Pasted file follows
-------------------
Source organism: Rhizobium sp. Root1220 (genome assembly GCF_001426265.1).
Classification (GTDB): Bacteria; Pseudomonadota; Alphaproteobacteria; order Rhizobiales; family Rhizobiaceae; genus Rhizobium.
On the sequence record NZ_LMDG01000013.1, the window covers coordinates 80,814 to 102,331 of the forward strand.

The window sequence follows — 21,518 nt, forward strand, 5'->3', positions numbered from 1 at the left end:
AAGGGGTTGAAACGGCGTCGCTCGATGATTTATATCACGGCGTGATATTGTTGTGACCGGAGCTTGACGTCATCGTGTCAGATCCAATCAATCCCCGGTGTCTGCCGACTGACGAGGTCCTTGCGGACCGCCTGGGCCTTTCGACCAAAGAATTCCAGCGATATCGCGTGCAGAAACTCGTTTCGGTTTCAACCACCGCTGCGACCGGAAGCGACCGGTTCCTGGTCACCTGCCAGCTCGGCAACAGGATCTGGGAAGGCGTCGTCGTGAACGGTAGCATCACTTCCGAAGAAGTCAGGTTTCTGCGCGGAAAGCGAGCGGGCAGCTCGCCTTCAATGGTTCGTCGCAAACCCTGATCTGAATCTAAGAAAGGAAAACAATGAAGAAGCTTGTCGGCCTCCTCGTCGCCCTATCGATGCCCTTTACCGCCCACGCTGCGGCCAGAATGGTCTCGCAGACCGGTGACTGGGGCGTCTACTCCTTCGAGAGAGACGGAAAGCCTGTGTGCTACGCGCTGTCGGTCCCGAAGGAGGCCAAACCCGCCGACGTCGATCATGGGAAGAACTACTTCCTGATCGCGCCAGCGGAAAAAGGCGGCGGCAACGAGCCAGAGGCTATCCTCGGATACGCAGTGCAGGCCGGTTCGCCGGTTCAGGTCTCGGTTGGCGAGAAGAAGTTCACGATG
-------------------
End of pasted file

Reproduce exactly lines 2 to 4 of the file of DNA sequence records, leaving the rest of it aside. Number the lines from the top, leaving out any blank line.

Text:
Classification (GTDB): Bacteria; Pseudomonadota; Alphaproteobacteria; order Rhizobiales; family Rhizobiaceae; genus Rhizobium.
On the sequence record NZ_LMDG01000013.1, the window covers coordinates 80,814 to 102,331 of the forward strand.

The window sequence follows — 21,518 nt, forward strand, 5'->3', positions numbered from 1 at the left end: